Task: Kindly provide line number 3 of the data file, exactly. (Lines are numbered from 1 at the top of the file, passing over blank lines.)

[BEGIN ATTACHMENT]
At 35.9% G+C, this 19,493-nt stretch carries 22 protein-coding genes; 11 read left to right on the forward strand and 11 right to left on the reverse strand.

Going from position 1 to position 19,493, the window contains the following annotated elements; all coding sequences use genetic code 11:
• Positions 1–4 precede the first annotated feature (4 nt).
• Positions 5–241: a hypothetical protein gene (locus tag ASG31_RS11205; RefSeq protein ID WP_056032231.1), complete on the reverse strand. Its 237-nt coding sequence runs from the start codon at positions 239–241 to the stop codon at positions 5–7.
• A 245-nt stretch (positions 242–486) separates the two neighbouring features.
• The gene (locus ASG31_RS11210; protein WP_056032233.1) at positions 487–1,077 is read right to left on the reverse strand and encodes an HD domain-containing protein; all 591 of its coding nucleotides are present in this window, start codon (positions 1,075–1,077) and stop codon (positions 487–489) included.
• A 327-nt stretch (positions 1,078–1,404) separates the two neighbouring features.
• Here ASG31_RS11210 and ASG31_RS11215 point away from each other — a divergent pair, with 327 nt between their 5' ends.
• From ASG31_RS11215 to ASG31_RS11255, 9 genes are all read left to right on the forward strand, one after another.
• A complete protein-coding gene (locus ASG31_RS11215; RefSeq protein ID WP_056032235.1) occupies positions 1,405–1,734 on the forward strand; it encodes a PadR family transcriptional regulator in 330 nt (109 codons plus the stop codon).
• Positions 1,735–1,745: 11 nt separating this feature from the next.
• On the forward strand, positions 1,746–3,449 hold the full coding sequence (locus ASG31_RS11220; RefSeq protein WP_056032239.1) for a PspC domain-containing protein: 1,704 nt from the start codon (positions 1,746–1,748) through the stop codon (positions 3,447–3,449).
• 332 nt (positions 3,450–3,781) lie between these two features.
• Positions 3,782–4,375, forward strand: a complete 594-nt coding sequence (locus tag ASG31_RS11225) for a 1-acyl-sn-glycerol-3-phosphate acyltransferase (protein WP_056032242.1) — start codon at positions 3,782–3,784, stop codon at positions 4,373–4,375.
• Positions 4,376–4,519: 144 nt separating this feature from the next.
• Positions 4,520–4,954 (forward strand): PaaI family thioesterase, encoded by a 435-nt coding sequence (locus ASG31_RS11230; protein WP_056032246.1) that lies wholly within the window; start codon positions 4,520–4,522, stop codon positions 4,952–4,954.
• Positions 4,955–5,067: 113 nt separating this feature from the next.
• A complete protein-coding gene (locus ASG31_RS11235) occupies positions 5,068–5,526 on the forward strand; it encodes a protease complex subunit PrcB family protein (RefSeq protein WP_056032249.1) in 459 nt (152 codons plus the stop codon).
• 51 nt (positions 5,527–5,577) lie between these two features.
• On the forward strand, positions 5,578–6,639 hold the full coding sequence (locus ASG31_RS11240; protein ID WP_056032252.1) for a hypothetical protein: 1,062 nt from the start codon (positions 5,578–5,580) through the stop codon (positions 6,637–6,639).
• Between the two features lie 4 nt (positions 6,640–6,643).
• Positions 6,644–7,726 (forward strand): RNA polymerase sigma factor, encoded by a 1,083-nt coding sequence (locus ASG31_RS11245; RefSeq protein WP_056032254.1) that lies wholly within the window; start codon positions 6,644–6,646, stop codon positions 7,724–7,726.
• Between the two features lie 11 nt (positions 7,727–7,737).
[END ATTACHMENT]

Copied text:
• Positions 1–4 precede the first annotated feature (4 nt).